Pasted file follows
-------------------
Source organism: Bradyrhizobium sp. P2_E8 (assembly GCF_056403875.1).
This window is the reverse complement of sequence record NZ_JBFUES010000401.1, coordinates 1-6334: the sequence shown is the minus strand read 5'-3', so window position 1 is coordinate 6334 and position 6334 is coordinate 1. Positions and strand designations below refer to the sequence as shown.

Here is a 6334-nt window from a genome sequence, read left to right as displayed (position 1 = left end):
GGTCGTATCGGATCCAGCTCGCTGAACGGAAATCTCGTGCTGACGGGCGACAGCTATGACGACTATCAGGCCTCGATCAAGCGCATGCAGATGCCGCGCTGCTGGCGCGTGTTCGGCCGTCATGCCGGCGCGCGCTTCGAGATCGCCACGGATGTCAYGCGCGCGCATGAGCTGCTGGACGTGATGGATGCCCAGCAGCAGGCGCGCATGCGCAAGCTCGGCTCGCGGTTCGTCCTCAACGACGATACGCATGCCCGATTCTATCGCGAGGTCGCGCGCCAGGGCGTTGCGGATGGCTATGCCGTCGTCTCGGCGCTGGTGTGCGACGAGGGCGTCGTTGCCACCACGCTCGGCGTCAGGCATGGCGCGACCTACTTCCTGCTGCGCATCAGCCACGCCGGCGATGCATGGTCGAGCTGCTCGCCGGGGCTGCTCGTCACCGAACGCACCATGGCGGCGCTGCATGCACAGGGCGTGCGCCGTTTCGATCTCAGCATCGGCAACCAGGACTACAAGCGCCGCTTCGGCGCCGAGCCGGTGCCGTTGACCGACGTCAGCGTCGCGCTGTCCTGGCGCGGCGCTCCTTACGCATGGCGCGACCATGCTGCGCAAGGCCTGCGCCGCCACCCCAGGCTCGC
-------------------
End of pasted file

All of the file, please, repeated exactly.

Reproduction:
Source organism: Bradyrhizobium sp. P2_E8 (assembly GCF_056403875.1).
This window is the reverse complement of sequence record NZ_JBFUES010000401.1, coordinates 1-6334: the sequence shown is the minus strand read 5'-3', so window position 1 is coordinate 6334 and position 6334 is coordinate 1. Positions and strand designations below refer to the sequence as shown.

Here is a 6334-nt window from a genome sequence, read left to right as displayed (position 1 = left end):
GGTCGTATCGGATCCAGCTCGCTGAACGGAAATCTCGTGCTGACGGGCGACAGCTATGACGACTATCAGGCCTCGATCAAGCGCATGCAGATGCCGCGCTGCTGGCGCGTGTTCGGCCGTCATGCCGGCGCGCGCTTCGAGATCGCCACGGATGTCAYGCGCGCGCATGAGCTGCTGGACGTGATGGATGCCCAGCAGCAGGCGCGCATGCGCAAGCTCGGCTCGCGGTTCGTCCTCAACGACGATACGCATGCCCGATTCTATCGCGAGGTCGCGCGCCAGGGCGTTGCGGATGGCTATGCCGTCGTCTCGGCGCTGGTGTGCGACGAGGGCGTCGTTGCCACCACGCTCGGCGTCAGGCATGGCGCGACCTACTTCCTGCTGCGCATCAGCCACGCCGGCGATGCATGGTCGAGCTGCTCGCCGGGGCTGCTCGTCACCGAACGCACCATGGCGGCGCTGCATGCACAGGGCGTGCGCCGTTTCGATCTCAGCATCGGCAACCAGGACTACAAGCGCCGCTTCGGCGCCGAGCCGGTGCCGTTGACCGACGTCAGCGTCGCGCTGTCCTGGCGCGGCGCTCCTTACGCATGGCGCGACCATGCTGCGCAAGGCCTGCGCCGCCACCCCAGGCTCGC